Tuesday, April 8th, 2003
Between Moscow & St. Petersburg, Russia.
On to St. Petersburg
It's a slow morning; the sun pokes its head out briefly; it's the first time I've seen it since I arrived. I spend the morning blogging.
At two o'clock Bimala Kanchan Prabhu and Nitai Chand Prabhu take me over to the Jagannath Express where I pick up my train ticket to St. Petersburg from Sundarananda Prabhu. I am going to take the express (not the overnight) train. I have a cup of dahl soup and we leave for the train station.
On the way out of the restaurant, some guy (I think I saw in the kitchen earlier) says something to me in Russian, and stuffs some bills into my hand. I'm like, huh? Sundarananda Prabhu tries to explain, but he explains in Russian. Jai Devi Dasi (who was in Govardhan just a few days ago) steps forward and says, "It is donation."
I am dumbfounded. My first donation. What do I do with it? I ask the young man (who has to be a devotee) his name and he says, "Alexi."
I can't believe these Russian devotees! I have only been here for three days but I can state unequivocally that the are the most generous, hospitable people that I have ever met. They won't let me pay for anything! It is all very humbling...
We drive to the train station in Yadhu Krishna Prabhu's tiny car. Bimala Kanchan Prabhu and Nitai Chand Prabhu carry my bags from the car to the first class passenger car of the long, green St. Petersburg express.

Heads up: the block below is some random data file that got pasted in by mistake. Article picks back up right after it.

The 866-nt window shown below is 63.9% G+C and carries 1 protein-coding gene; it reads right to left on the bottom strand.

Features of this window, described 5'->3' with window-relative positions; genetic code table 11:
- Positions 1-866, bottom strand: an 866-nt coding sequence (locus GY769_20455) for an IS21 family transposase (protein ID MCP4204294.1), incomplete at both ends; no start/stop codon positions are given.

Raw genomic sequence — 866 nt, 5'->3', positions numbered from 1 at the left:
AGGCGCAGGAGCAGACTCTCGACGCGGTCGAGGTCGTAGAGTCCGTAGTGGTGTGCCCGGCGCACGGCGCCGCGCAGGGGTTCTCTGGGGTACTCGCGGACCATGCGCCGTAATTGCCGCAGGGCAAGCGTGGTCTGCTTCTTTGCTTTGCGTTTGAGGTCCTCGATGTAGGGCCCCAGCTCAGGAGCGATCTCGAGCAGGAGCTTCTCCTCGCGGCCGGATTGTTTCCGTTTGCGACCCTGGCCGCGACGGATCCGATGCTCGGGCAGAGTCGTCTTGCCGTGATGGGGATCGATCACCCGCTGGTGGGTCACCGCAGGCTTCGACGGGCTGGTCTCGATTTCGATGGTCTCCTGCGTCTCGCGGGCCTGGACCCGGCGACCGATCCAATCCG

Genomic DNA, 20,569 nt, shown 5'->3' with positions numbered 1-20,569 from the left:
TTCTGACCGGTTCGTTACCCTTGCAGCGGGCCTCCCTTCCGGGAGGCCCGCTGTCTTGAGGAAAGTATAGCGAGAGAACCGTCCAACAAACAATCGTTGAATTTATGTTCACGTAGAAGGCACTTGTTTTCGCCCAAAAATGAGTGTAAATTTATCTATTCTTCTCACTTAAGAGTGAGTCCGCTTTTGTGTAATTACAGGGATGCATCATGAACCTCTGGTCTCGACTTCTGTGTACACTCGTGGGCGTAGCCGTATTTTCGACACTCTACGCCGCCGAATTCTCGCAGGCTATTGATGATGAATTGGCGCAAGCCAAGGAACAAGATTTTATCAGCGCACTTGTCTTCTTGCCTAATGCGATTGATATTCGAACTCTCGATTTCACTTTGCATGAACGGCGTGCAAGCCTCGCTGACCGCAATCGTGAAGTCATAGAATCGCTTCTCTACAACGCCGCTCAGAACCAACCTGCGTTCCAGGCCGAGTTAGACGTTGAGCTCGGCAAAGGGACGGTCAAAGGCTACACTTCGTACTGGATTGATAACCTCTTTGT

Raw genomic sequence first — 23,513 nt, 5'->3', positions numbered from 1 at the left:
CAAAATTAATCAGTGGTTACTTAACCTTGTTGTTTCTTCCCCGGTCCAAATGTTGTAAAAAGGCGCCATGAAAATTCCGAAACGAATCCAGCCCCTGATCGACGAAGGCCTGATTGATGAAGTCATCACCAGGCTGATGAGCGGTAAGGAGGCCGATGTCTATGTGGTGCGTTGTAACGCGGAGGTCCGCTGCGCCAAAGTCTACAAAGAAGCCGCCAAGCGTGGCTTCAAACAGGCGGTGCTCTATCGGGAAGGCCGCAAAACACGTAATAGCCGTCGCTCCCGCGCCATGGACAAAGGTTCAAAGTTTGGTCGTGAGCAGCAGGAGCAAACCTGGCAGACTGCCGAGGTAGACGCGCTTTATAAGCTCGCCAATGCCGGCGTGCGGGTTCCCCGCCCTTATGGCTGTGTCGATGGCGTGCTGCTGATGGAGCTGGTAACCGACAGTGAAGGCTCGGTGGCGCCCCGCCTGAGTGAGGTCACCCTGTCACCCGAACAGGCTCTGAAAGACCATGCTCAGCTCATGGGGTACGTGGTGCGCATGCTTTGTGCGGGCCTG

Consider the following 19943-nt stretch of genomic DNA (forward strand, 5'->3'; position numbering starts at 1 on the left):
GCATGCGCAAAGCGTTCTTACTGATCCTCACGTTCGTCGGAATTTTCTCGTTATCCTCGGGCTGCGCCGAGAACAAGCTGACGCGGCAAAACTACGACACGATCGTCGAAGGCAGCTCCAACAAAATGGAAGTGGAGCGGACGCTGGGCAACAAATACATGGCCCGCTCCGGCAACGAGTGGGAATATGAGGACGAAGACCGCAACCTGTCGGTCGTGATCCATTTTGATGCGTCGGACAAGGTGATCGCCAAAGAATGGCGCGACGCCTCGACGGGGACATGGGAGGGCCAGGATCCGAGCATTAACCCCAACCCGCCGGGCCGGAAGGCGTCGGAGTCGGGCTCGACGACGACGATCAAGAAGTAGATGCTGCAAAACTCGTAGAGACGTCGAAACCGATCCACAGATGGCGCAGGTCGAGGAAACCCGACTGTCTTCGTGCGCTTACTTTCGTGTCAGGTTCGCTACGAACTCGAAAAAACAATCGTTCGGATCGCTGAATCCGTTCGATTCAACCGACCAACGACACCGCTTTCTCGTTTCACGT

My sole travelling companion, Madan Mohan Prabhu, arrives just before the train leaves. He speaks even less English than Nitai Chand Prabhu (who knows all of two words)...
The train leaves precisely at 4:30 p.m. We clatter slowly through the railroad yard and pick up steam (metaphorically, since it's an electric train) as we enter the outskirts of Moscow.
A light dusting of snow relieves the stark countryside. Quaint rural cottages and occasional coniferous trees provide patches of color to the cold, dreary landscape.
All this snow is a novelty for one who was born in Africa and who spent the second half of his life in California. ("The coldest winter I ever spent was the spring in Russia" :)
Our passenger car is nice and toasty though; it gets so warm that I have to take my coat off. I take out my powerbook and write most of today's blog.
The train arrives in St. Petersburg a little after ten, and we are met by Amrita Krishna Prabhu and his wife, Amrita Mayi Devi Dasi, who speaks fluent English. I haven't left the train station yet, but my first impression of St. Petersburg is that it is much nicer (and cleaner) than Moscow. We take the scenic route to the temple, and that impression is confirmed.
I recognize the temple from the pictures on the web: it's gorgeous! After a quick tour, I am shown to my room, given some milk, fruit, and chapatis, and told that mangala arati is at 6:00 a.m.
Layout by iMonk — April 8th, 2003.